Northern Gannet | Oceana Canada

Canadian Marine Life Encyclopedia

Northern Gannet

Morus bassanus

Also known as



Both sides of the Atlantic; from Labrador and Norway south to the equator


Nest on rocky shores & cliffs; feed in the ocean

Feeding Habits

Active (diving) predator

Conservation Status

Not listed


Order Siliformes (cormorants, gannets & relatives); Family Sulidae (gannets and boobies)


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Northern gannets live the vast majority of their lives at sea, only coming ashore to breed and raise their chicks. They are fast and powerful flyers, but can also glide for hours just above the waves, barely flapping their wings. They are plunge-divers, able to enter the water from heights of more than 30 meters in search of fish. Although most of their dives are relatively shallow, Northern gannets can go as deep as 22 meters, using their large webbed feet and wings to swim down in pursuit of fish. After spotting a fish, gannets will wheel around in the air and dive nearly straight down. Just before entering the water they thrust their wings out straight behind their back in a torpedo-like fashion, allowing them to pierce through the water at incredible speeds.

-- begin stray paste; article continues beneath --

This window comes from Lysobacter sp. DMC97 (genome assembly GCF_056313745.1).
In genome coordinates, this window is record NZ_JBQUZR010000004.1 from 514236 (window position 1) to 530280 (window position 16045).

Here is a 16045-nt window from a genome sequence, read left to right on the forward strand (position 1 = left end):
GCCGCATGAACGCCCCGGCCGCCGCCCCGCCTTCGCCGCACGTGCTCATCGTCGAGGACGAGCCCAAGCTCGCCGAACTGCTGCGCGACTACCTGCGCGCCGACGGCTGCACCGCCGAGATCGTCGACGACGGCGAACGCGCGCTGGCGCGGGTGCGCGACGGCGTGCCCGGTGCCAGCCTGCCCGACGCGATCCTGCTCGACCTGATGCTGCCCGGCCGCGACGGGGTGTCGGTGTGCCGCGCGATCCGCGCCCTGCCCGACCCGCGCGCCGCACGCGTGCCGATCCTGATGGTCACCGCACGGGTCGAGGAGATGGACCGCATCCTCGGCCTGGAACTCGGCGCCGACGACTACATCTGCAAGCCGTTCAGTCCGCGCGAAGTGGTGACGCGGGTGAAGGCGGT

Northern gannets are one of the largest seabirds in North America. They are almost completely white, except for their black wing tips. During the breeding season, the whitish plumage on their head turns a saffron-yellow colour. Northern gannets have a strongly pointed beak that is blue-gray in colour and they have striking icy blue eyes. Their black, webbed feet have distinct pale green stripes that run along their foot bone. Young gannets are brown with white flecks, becoming whiter with each passing season until they reach their complete adult plumage at around four or five years old.